ERIC Number: EJ994294
Record Type: Journal
Publication Date: 2012
Reference Count: 7
Finding the Balance: A Response to Hunt and McDonnell
Browder, Diane M.
Research and Practice for Persons with Severe Disabilities, v37 n3 p157-159 2012
Hunt and McDonnell have provided an excellent overview of one of the most important aspects of planning for students with severe disabilities--an ecological curricular framework that is created with input from the student, family, and needs of current and future environments. The standards-based reform-movement has created tension for educators to reconcile this best practice with increasing expectations for all students to show progress on state's academic content standards. The No Child Left Behind (NCLB) Act of 2001 fueled this expectation by requiring states to focus their alternate assessments based on alternate achievement standards (AA-AAS) to these academic content standards. Previously, many states had developed alternate assessments to focus not on the general curriculum but on expectations for an alternative curriculum that many called "functional" or "life skills." Hunt and McDonnell offer a compromise that will reconcile the best of what has worked in the past with the benefits of increased academic opportunity. They propose that an ecological approach to curriculum development be the overarching framework for all curriculum development activities. Their guidelines include a first step in which quality-of-life goal areas are identified for the student that will be used to guide every step of planning from goal identification to instruction. This is an excellent way for teams to make sure planning is person centered. What the author learned from Hunt and McDonnell is the need to list and consider specific quality of life goal areas, for example, communicative and social competence, social relationships, increased independence, and self-determination skills. Given the pressure created by AA-AAS and the long list of state standards to be managed, making this first step specific and clearly articulated is important.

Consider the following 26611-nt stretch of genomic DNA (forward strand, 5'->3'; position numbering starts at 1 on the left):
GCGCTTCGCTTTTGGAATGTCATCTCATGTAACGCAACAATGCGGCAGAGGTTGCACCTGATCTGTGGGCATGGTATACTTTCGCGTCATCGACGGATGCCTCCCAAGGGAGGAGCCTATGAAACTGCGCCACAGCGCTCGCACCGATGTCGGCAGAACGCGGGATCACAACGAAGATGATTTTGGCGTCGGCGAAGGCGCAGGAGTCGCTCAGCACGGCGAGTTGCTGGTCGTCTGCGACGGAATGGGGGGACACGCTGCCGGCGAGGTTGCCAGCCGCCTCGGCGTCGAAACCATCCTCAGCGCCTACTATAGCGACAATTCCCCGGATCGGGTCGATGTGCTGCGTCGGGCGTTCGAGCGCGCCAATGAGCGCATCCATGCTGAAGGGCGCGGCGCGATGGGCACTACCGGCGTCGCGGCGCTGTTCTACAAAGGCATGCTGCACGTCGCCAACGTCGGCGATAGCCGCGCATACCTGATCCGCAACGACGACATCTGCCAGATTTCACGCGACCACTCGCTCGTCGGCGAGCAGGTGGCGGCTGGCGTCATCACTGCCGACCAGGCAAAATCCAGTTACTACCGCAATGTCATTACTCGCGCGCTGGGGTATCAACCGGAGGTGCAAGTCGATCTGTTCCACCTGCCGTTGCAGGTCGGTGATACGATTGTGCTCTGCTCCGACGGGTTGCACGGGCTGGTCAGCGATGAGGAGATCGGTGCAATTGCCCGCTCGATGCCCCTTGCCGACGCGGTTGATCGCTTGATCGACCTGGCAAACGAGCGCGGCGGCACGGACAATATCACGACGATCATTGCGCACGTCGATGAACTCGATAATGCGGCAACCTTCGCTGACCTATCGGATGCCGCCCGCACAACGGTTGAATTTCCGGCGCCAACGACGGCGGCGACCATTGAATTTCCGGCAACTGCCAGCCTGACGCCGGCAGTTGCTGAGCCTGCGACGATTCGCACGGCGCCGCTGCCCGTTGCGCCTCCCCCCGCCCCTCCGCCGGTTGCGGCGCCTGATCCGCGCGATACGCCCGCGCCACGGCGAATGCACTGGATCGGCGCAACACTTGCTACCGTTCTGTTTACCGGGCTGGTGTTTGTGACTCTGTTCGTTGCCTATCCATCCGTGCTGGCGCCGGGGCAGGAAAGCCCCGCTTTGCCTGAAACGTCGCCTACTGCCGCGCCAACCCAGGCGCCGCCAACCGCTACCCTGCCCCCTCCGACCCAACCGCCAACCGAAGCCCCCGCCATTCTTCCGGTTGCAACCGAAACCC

Descriptors: Academic Standards, State Standards, Teaching Methods, Quality of Life, Curriculum Development, Educational Change, Holistic Approach, Federal Legislation, Educational Legislation, Severe Disabilities, Individualized Education Programs, Core Curriculum, Alignment (Education), Alternative Assessment
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Publication Type: Journal Articles; Opinion Papers
Education Level: N/A
Authoring Institution: N/A
Identifiers - Location: North Carolina
Identifiers - Laws, Policies, & Programs: No Child Left Behind Act 2001